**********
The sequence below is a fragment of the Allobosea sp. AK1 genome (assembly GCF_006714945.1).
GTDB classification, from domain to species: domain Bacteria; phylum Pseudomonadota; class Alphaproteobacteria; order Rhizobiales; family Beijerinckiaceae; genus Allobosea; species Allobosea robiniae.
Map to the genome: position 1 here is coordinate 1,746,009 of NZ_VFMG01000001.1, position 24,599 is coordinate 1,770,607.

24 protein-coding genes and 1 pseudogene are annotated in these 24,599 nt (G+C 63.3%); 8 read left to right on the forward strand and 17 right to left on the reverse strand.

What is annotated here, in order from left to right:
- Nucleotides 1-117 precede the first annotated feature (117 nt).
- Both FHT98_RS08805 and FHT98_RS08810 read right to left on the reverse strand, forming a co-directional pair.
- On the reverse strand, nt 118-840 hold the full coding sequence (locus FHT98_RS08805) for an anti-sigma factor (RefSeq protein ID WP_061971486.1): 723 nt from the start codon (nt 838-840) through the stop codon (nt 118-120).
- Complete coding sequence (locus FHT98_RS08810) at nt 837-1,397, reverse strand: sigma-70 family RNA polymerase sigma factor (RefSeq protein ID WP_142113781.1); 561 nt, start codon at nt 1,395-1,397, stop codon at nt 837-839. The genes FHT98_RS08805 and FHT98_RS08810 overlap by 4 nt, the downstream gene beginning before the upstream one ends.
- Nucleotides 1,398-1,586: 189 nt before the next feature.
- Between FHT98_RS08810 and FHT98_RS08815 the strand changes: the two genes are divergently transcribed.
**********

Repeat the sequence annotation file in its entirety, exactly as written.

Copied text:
The sequence below is a fragment of the Allobosea sp. AK1 genome (assembly GCF_006714945.1).
GTDB classification, from domain to species: domain Bacteria; phylum Pseudomonadota; class Alphaproteobacteria; order Rhizobiales; family Beijerinckiaceae; genus Allobosea; species Allobosea robiniae.
Map to the genome: position 1 here is coordinate 1,746,009 of NZ_VFMG01000001.1, position 24,599 is coordinate 1,770,607.

24 protein-coding genes and 1 pseudogene are annotated in these 24,599 nt (G+C 63.3%); 8 read left to right on the forward strand and 17 right to left on the reverse strand.

What is annotated here, in order from left to right:
- Nucleotides 1-117 precede the first annotated feature (117 nt).
- Both FHT98_RS08805 and FHT98_RS08810 read right to left on the reverse strand, forming a co-directional pair.
- On the reverse strand, nt 118-840 hold the full coding sequence (locus FHT98_RS08805) for an anti-sigma factor (RefSeq protein ID WP_061971486.1): 723 nt from the start codon (nt 838-840) through the stop codon (nt 118-120).
- Complete coding sequence (locus FHT98_RS08810) at nt 837-1,397, reverse strand: sigma-70 family RNA polymerase sigma factor (RefSeq protein ID WP_142113781.1); 561 nt, start codon at nt 1,395-1,397, stop codon at nt 837-839. The genes FHT98_RS08805 and FHT98_RS08810 overlap by 4 nt, the downstream gene beginning before the upstream one ends.
- Nucleotides 1,398-1,586: 189 nt before the next feature.
- Between FHT98_RS08810 and FHT98_RS08815 the strand changes: the two genes are divergently transcribed.